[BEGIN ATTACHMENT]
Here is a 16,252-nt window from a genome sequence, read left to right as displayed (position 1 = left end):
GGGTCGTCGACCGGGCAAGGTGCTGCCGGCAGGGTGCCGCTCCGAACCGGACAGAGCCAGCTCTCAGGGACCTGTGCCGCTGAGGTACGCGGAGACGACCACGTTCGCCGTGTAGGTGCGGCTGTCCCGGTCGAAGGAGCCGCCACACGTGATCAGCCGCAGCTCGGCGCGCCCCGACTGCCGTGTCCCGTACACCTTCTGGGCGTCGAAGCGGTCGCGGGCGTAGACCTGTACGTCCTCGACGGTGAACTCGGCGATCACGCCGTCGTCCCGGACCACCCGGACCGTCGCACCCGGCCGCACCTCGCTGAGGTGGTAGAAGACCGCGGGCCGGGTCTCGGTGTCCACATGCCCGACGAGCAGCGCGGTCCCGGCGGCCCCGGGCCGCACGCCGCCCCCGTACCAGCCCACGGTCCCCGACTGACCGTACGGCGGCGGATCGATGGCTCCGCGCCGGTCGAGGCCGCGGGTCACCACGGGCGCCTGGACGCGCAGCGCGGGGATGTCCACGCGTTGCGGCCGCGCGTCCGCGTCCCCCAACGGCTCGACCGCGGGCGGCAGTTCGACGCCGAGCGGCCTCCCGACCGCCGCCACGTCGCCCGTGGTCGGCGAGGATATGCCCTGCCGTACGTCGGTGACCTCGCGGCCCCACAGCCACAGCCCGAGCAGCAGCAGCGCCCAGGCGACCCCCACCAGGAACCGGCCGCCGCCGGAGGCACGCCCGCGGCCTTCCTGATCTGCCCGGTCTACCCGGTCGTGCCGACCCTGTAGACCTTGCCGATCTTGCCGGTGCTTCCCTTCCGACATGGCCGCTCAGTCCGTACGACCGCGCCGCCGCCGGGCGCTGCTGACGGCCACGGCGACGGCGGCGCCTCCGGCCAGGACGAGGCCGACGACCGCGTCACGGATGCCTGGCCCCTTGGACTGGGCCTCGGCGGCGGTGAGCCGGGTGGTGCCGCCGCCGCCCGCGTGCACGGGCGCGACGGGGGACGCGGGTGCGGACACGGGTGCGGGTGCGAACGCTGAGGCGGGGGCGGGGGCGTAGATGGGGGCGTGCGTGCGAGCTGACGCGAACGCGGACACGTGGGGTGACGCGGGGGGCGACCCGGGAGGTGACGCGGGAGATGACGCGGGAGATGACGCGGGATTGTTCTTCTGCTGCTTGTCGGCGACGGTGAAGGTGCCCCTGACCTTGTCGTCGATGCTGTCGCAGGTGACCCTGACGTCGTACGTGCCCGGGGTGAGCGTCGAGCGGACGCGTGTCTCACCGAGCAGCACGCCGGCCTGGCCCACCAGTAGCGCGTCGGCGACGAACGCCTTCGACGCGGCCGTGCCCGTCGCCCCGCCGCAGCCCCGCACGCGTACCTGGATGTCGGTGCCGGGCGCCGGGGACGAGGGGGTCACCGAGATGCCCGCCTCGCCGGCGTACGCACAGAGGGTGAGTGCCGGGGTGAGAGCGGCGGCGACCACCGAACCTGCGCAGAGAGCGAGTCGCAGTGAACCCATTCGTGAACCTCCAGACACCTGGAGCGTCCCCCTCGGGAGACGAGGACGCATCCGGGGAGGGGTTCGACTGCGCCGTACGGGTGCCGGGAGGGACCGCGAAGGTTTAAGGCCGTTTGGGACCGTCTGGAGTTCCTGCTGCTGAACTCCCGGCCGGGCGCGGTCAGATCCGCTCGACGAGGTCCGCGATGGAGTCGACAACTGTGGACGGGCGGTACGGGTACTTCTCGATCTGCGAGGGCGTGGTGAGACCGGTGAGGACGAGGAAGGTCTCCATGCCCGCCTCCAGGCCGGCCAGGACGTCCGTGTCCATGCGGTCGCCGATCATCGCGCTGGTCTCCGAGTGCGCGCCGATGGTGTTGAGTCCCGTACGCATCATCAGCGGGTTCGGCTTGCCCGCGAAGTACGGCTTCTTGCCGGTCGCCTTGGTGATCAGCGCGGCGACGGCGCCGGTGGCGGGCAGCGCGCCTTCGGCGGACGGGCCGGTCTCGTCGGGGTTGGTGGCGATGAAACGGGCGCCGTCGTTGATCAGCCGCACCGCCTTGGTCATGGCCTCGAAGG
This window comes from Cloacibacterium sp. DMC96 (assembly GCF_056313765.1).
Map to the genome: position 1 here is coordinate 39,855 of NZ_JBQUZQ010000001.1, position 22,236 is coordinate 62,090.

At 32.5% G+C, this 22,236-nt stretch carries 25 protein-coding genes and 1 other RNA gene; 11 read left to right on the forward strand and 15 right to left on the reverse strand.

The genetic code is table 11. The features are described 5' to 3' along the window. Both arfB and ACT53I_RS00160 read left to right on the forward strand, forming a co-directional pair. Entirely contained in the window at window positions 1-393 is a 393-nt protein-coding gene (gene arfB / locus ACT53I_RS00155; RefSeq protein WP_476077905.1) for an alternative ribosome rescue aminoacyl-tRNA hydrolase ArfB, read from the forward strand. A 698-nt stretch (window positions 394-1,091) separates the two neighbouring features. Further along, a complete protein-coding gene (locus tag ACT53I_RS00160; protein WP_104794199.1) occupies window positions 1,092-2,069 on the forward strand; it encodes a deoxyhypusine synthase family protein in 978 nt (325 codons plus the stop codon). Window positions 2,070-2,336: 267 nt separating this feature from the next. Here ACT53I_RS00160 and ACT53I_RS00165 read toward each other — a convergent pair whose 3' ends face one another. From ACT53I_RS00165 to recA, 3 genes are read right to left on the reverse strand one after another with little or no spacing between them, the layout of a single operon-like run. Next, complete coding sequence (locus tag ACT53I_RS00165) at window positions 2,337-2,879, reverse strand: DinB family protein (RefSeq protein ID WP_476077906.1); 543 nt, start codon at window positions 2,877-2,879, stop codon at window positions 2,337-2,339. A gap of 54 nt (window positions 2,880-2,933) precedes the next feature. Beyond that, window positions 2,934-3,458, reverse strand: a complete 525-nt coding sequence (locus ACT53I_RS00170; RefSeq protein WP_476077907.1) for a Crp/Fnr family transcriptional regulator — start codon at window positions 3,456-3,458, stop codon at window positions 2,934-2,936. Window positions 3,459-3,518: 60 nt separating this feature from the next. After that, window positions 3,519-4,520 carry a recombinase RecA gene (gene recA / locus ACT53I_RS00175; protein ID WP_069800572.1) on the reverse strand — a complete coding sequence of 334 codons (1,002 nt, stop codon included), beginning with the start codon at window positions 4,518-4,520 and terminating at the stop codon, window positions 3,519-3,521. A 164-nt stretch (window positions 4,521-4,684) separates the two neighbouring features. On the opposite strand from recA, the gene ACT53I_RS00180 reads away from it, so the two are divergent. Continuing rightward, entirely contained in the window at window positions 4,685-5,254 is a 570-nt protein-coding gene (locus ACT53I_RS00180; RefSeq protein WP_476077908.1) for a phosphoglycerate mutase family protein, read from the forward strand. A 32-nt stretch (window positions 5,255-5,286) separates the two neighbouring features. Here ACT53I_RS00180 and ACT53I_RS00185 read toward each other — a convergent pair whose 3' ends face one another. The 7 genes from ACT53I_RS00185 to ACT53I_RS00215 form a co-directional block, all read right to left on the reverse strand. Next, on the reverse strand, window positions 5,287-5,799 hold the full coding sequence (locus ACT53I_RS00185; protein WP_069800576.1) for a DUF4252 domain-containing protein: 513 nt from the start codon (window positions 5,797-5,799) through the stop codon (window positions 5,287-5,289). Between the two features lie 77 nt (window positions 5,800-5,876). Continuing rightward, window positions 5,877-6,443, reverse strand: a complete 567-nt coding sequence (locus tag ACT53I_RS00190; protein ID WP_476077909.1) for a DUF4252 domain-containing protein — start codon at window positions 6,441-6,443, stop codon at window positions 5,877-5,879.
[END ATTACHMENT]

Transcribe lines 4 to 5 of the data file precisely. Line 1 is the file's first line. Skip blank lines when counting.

Map to the genome: position 1 here is coordinate 39,855 of NZ_JBQUZQ010000001.1, position 22,236 is coordinate 62,090.

At 32.5% G+C, this 22,236-nt stretch carries 25 protein-coding genes and 1 other RNA gene; 11 read left to right on the forward strand and 15 right to left on the reverse strand.